I suspect some of the rumors flying around about Iowa are inaccurate. I also know that an MFA program is largely what one makes of it. I would, however, like to find out which of my impressions might be partly true from someone who is attending, or has attended, the program.

Thanks,
Benny



vronsky


Jul 2, 2007, 12:07 PM

Post #166 of 357 (5295 views)
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Re: [bennyprof] Well, that was helpful. [In reply to] Can't Post

To answer your third question: I know of at least one science fiction writer who graduated from Iowa. His name is Kevin Brockmeier and he's great! And Kurt Vonnegut taught there way back when, if it makes a difference.

We should probably move this discussion over to the Iowa thread...


pongo
Buy this book!

e-mail user

Jul 2, 2007, 10:16 PM

Post #167 of 357 (5259 views)
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Re: [maggiekate] Well, that was helpful. [In reply to] Can't Post

I believe Joe Haldeman went to Iowa, too.


The Review Mirror, available at www.unsolicitedpress.com

Difficult Listening, Sundays from ten to noon (Central time), at http://www.radiofreenashville.org/.

http://home.comcast.net/~david.m.harris/site/


bennyprof


Jul 2, 2007, 10:28 PM

Post #168 of 357 (5258 views)
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Re: [maggiekate] Well, that was helpful. [In reply to] Can't Post

Thanks, that's good to hear! I'd like a little diversity, writing-wise, wherever I go. A place that encourages different genres and styles, rather than simply accepting people based on their chances to win the big awards, which tend to go to authors with a certain familiarity of tone... namely "quiet, but powerful." Is that an unfair assertion? Probably.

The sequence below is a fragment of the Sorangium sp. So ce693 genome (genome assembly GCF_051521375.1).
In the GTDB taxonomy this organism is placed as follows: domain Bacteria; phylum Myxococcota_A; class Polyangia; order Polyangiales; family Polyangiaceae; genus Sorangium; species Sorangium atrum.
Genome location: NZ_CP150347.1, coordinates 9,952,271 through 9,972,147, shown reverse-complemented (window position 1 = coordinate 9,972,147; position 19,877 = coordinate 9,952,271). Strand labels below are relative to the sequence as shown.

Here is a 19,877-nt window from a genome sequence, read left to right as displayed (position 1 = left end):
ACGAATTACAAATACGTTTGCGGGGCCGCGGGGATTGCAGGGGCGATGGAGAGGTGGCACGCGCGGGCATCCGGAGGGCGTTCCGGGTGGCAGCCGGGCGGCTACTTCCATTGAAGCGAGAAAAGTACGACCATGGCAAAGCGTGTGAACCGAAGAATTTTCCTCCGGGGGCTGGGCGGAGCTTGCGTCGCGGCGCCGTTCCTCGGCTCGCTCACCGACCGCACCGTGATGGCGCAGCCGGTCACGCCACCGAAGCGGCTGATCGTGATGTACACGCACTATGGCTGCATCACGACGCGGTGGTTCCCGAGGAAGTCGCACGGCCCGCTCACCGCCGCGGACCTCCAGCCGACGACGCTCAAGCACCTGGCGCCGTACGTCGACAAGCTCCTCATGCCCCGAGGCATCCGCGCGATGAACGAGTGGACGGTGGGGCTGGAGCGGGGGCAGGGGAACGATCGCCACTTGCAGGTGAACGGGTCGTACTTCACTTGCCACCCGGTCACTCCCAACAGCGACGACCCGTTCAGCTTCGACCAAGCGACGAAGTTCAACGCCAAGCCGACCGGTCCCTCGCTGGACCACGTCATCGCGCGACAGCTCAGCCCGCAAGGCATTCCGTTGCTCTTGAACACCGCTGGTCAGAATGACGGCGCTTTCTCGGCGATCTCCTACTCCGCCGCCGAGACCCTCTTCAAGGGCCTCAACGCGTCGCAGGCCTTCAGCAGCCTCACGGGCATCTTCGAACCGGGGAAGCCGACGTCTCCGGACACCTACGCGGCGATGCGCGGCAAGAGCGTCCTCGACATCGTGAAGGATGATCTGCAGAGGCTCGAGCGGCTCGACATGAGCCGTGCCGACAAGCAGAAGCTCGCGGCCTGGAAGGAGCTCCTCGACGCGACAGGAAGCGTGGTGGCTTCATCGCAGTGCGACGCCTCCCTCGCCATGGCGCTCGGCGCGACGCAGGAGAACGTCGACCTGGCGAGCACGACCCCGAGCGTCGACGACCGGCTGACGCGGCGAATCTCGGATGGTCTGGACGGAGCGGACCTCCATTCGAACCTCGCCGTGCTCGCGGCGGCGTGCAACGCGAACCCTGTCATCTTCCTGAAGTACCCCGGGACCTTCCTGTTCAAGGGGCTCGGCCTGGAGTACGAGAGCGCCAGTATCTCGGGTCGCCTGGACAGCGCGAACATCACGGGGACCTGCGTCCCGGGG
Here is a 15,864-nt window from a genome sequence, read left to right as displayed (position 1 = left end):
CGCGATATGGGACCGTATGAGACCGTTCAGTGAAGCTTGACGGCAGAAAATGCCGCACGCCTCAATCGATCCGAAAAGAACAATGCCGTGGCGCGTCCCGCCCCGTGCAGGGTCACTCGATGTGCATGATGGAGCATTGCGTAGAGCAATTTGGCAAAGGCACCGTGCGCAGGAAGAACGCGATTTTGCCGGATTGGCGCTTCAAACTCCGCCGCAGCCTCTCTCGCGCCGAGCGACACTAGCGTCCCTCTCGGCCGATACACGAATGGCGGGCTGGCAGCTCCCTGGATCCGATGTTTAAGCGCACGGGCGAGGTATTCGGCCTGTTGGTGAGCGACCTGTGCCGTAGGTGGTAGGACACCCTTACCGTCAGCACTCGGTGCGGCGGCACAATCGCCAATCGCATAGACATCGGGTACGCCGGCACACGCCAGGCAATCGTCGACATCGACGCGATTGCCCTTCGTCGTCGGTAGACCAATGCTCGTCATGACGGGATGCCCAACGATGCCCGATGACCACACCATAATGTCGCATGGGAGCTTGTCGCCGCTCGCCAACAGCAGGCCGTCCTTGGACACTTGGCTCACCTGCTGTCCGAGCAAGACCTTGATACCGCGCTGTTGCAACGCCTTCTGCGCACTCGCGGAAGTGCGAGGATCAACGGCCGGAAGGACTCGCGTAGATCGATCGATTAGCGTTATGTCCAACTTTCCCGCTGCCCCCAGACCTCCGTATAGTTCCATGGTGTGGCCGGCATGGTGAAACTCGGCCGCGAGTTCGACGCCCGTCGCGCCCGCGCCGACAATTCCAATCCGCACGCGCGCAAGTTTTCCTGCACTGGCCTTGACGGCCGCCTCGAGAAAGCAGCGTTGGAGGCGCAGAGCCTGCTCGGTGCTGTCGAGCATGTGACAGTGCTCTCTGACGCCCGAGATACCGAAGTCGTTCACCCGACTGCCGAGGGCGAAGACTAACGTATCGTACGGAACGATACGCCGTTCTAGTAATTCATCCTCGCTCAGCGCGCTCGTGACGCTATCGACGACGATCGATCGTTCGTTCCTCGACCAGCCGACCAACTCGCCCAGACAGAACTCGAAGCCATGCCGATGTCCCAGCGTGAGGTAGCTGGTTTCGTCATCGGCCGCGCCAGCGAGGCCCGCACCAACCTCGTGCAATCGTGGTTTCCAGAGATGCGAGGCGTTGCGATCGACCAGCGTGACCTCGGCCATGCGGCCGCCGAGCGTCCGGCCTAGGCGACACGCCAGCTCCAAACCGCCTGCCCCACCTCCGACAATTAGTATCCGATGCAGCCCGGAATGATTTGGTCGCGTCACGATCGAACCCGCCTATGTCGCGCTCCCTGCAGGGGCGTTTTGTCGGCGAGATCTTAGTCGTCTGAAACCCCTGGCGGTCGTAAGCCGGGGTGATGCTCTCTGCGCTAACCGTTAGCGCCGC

That's not to say those who write in said tone aren't amazing authors... they are. I just like a little chile in my soup, if you know what I mean. (You might not. In fact, I'm not sure that metaphor even makes sense... sounded right when I typed it, though.)

I think my rant is unconsciously directed at a compilation of O'Henry Award-winning short stories I picked up the other day. I read four of them at random, and they might as well have been written by the same person -- the voices were nearly identical! (Albeit, one was clearly written by a British author, but still.)

Rambling now. Off topic. Sorry.

Ellen, I'd still love to find out your responses to my questions... anything you might offer would be incredibly helpful.

Thanks!
Benny


Kadence


Aug 8, 2007, 7:56 PM

Post #169 of 357 (5186 views)
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Back to GPA's [In reply to] Can't Post

Hey everyone,

I thought I'd return the thread talk to GPA's. I had two semesters in a row where I failed all of my classes. I had personal stuff going on and I wasn't able to 'withdraw' in time. Is this something I should address in my SOP, or not? my GPA is shit (2.6), but my last 2 semesters I averaged a 3.9. any advice would be greatly appreciated.

-Kadence


"Words are, of course, the most powerful drug used by mankind." -Kipling


piratelizzy


Aug 9, 2007, 12:53 AM

Post #170 of 357 (5167 views)
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Re: [Kadence] Back to GPA's [In reply to] Can't Post